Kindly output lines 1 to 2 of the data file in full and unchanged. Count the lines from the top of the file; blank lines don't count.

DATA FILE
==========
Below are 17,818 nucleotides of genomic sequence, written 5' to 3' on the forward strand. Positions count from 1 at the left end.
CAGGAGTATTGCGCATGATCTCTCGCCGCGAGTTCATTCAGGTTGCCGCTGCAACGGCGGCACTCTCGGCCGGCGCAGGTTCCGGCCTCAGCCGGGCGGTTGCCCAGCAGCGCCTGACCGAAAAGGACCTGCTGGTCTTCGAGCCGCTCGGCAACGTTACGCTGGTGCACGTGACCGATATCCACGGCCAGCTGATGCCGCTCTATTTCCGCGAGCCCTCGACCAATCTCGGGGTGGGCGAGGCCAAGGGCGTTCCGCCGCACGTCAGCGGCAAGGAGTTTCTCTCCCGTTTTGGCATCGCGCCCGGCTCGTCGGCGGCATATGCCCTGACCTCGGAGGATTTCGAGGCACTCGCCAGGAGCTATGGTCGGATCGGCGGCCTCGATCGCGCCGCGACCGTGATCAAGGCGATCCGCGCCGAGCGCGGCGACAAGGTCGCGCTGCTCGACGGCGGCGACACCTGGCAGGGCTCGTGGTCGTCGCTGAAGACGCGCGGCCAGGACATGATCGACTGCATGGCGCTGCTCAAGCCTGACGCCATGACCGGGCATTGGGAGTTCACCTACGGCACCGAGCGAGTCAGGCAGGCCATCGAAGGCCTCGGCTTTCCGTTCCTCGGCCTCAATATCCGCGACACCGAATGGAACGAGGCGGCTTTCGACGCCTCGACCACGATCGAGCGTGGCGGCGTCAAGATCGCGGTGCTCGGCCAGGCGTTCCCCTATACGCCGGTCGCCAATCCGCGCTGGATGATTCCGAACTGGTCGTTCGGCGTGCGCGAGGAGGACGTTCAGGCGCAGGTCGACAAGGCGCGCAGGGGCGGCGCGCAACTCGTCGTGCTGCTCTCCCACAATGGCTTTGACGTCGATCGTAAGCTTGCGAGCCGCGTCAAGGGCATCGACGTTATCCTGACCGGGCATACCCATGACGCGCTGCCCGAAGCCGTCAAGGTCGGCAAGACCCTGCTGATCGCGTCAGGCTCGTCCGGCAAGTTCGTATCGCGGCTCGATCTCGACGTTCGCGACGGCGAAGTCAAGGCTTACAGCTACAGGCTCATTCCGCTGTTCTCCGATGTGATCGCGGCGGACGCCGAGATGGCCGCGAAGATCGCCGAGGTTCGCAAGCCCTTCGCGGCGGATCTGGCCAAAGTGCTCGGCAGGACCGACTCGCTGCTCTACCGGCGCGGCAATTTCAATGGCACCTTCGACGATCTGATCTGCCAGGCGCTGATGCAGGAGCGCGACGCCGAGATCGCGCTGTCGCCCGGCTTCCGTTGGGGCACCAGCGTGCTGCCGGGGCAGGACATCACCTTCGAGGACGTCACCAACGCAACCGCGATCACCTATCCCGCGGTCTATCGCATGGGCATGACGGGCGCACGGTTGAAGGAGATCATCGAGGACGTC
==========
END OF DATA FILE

Below are 17,818 nucleotides of genomic sequence, written 5' to 3' on the forward strand. Positions count from 1 at the left end.
CAGGAGTATTGCGCATGATCTCTCGCCGCGAGTTCATTCAGGTTGCCGCTGCAACGGCGGCACTCTCGGCCGGCGCAGGTTCCGGCCTCAGCCGGGCGGTTGCCCAGCAGCGCCTGACCGAAAAGGACCTGCTGGTCTTCGAGCCGCTCGGCAACGTTACGCTGGTGCACGTGACCGATATCCACGGCCAGCTGATGCCGCTCTATTTCCGCGAGCCCTCGACCAATCTCGGGGTGGGCGAGGCCAAGGGCGTTCCGCCGCACGTCAGCGGCAAGGAGTTTCTCTCCCGTTTTGGCATCGCGCCCGGCTCGTCGGCGGCATATGCCCTGACCTCGGAGGATTTCGAGGCACTCGCCAGGAGCTATGGTCGGATCGGCGGCCTCGATCGCGCCGCGACCGTGATCAAGGCGATCCGCGCCGAGCGCGGCGACAAGGTCGCGCTGCTCGACGGCGGCGACACCTGGCAGGGCTCGTGGTCGTCGCTGAAGACGCGCGGCCAGGACATGATCGACTGCATGGCGCTGCTCAAGCCTGACGCCATGACCGGGCATTGGGAGTTCACCTACGGCACCGAGCGAGTCAGGCAGGCCATCGAAGGCCTCGGCTTTCCGTTCCTCGGCCTCAATATCCGCGACACCGAATGGAACGAGGCGGCTTTCGACGCCTCGACCACGATCGAGCGTGGCGGCGTCAAGATCGCGGTGCTCGGCCAGGCGTTCCCCTATACGCCGGTCGCCAATCCGCGCTGGATGATTCCGAACTGGTCGTTCGGCGTGCGCGAGGAGGACGTTCAGGCGCAGGTCGACAAGGCGCGCAGGGGCGGCGCGCAACTCGTCGTGCTGCTCTCCCACAATGGCTTTGACGTCGATCGTAAGCTTGCGAGCCGCGTCAAGGGCATCGACGTTATCCTGACCGGGCATACCCATGACGCGCTGCCCGAAGCCGTCAAGGTCGGCAAGACCCTGCTGATCGCGTCAGGCTCGTCCGGCAAGTTCGTATCGCGGCTCGATCTCGACGTTCGCGACGGCGAAGTCAAGGCTTACAGCTACAGGCTCATTCCGCTGTTCTCCGATGTGATCGCGGCGGACGCCGAGATGGCCGCGAAGATCGCCGAGGTTCGCAAGCCCTTCGCGGCGGATCTGGCCAAAGTGCTCGGCAGGACCGACTCGCTGCTCTACCGGCGCGGCAATTTCAATGGCACCTTCGACGATCTGATCTGCCAGGCGCTGATGCAGGAGCGCGACGCCGAGATCGCGCTGTCGCCCGGCTTCCGTTGGGGCACCAGCGTGCTGCCGGGGCAGGACATCACCTTCGAGGACGTCACCAACGCAACCGCGATCACCTATCCCGCGGTCTATCGCATGGGCATGACGGGCGCACGGTTGAAGGAGATCATCGAGGACGTC